INTERVIEW: Tanisha Fazal explains how the US dodged its legal obligations during the war on terror

Heba Abdelsattar, Saturday 9 Oct 2021

The US exploited international law in the war on terror. This particular war is a reflection of changing trends in the laws of war, its concepts, and its nature.

Tanisha Fazal is an associate professor of political science at the University of Minnesota and Notr
Tanisha Fazal is an associate professor of political science at the University of Minnesota and Notre Dame, and co-director of the Notre Dame International Security Programme

Tanisha Fazal is an associate professor of political science at the University of Minnesota and Notre Dame, and co-director of the Notre Dame International Security Programme. Her first book, The State Death: The Politics and Geography of Conquest, Occupation, and Annexation, won the Best Book Award on Conflict from the American Political Science Association. The book examines why some countries die while others survive, and the role of the United States in this transformation. It concludes that the fate of sovereign states is largely determined by geopolitics, changing criteria, and rules of occupation and conquest.

Her second book, Wars of Law: Unintended Consequences in the Regulation of Armed Conflict, takes a comprehensive look at the changing trends in the laws of war over the past 100 years. It also monitors the strategic use of the laws of war and the reasons why states stop issuing official declarations of war even after they had gone to war because declaring war brings legal consequences that states seek to avoid, such as stigmatisation, media scrutiny, and convictions of war crimes. 

The unfortunate consequences of this have been that states are waging increasingly fuzzy wars to avoid scrutiny and shirk their legal responsibilities, as happened in the war on terror. 

In this interview, Fazal reveals how the US imposed the “death of the state” in Afghanistan and Iraq, how it evaded its international legal obligations during the war on terror, and the reasons why the American people did not feel the burden of that war.

Ahram Online: The State Death is the first book to systematically examine the reasons why some states die while others survive, and the role of the US in this shift. You have explored 200 years of military invasion and occupation to come to the conclusion that the fate of sovereign states is largely a matter of political geography and changing norms of conquest. Do you think the US has imposed state death on Afghanistan and Iraq by subjecting them to civil conflicts?

Tanisha Fazal: One of the main findings of my first book is that the nature of state death has changed significantly after 1945. I see the Afghan and Iraqi cases as being part of this change; instead of absorbing states via territorial conquest, there has been a shift to replacing regimes and leaders. 

For me, the important question is whether and how this shift might matter for the people living in affected countries (those who are living under occupation). While the norm against conquest and changes in sovereignty norms have led to some improvements globally, in other ways not much has changed, especially at the local level.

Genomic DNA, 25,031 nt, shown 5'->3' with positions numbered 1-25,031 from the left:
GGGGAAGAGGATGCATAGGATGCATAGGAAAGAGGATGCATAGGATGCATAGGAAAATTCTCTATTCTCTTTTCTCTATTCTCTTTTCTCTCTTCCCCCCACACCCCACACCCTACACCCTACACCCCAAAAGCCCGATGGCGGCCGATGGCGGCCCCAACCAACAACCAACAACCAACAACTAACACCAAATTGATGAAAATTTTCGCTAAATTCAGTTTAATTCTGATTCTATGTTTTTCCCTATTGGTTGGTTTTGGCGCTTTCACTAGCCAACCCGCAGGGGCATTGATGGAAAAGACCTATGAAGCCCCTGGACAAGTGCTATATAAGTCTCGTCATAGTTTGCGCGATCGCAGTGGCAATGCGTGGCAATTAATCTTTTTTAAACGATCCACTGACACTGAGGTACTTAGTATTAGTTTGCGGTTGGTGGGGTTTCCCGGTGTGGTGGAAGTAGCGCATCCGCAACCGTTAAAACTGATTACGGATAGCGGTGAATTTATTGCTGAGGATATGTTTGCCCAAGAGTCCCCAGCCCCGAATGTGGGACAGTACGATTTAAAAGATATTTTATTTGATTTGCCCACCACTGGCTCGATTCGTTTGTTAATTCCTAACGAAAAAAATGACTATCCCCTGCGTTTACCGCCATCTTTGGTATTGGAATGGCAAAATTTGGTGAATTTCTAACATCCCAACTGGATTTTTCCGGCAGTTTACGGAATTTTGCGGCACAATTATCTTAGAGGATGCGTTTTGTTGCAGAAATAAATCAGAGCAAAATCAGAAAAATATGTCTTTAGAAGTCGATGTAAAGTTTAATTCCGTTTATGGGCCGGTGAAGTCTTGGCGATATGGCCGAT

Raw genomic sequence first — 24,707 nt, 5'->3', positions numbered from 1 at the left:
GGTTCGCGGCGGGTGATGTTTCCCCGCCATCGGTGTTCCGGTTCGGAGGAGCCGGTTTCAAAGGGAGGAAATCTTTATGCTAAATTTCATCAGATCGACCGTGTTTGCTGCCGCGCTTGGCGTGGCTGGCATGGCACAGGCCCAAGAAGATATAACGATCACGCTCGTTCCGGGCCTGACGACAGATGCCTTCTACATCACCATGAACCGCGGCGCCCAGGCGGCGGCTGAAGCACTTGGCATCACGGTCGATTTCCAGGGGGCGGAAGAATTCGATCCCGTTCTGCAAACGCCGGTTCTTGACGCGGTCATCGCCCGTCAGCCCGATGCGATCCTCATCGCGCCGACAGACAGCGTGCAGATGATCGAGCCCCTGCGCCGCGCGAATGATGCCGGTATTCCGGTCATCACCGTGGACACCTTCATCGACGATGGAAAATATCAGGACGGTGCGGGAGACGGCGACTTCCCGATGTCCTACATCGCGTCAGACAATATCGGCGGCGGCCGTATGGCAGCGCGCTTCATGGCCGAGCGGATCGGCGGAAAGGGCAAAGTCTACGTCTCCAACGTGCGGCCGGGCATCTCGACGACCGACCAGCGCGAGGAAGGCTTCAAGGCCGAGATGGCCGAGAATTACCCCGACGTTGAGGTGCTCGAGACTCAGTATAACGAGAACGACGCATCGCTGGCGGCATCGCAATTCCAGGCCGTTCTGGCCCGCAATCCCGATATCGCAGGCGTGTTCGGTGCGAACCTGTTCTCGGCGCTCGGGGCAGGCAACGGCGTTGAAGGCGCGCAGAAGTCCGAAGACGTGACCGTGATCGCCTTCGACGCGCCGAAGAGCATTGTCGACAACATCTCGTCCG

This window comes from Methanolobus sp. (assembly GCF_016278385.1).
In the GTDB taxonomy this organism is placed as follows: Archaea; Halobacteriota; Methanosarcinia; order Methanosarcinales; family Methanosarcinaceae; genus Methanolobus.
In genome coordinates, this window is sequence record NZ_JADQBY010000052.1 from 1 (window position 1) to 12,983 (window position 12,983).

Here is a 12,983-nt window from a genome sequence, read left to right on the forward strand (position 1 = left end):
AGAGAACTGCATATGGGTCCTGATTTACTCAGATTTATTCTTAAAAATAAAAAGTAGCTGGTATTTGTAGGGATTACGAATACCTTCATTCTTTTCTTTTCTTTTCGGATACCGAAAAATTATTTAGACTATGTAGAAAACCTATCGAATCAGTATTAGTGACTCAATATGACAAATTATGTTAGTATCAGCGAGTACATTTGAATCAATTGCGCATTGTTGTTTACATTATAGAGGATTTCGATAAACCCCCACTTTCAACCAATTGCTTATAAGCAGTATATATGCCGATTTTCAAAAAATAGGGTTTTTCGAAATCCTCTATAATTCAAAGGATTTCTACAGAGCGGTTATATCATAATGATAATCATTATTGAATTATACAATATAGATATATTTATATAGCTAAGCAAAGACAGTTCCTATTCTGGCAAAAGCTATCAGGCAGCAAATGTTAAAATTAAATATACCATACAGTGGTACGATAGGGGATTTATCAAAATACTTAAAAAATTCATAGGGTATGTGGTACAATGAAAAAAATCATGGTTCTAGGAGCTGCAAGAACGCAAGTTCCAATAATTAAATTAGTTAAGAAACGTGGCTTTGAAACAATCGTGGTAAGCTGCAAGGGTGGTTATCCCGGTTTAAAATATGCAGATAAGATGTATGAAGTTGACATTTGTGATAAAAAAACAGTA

I think it’s also possible that the norm against conquest could be eroding. Russia’s invasion of Crimea was a clear norm violation, but one that was not really challenged in any significant way. We’ll see what happens with China with respect to its territorial disputes. It’s worth thinking through which would be worse, and by what metric: a return to territorial conquests of old, or the maintenance of the current structure of international norms?

AO: Despite the benefits of having institutions and legal measures in place to regulate callousness in warfare, it seems that states are no longer willing to play the game legally. Why?

TF: I disagree with the premise of this question. I think states are very much “playing the game legally,” and that, in some ways, this is precisely the problem from a humanitarian standpoint. Let me explain. Rich states in particular invest a great deal of time and resources to figure out how they can achieve their policy goals within existing legal frameworks. Often, this means that they follow the letter of the law – or, at least, that they have constructed an argument that that’s what they’re doing – while violating the spirit of the law.

AO: Do you mean that the main issue here is the extent to which the states succeed in using the law as a tool to justify their violations legally while violating the spirit of the law?

TF: Exactly. States use international law in political ways to serve their interests and objectives. This shows how manipulable law could be, and how it could be a tool for states as much as a constraint upon them.

AO: States are increasingly prioritising security benefits over humanitarian values, as is the case with the US and the war on terror. How had the US legally dodged its international obligations during the war on terror, especially in practices such as torture, extrajudicial killing, and surveillance?

TF: I don’t think the US is unusual, today or historically, in privileging security imperatives over humanitarian norms. I say this not to excuse the US’ behavior, but to put it in broader context. I’m sure your readers can come up with many, many examples of states – especially strong states – violating norms both in their foreign relations and domestic politics.

I think it’s important to be clear about the nature of international humanitarian law (IHL, sometimes also referred to as the laws of war, law of armed conflict, or jus in bello). For example, codified IHL does not necessarily prohibit killing civilians. The unintentional killing of civilians can be legal. IHL requires that belligerents balance three principles: observing the distinction between civilians and combatants, engaging in proportionate actions, and military necessity. Actions that appear morally wrong are not necessarily evasions of IHL.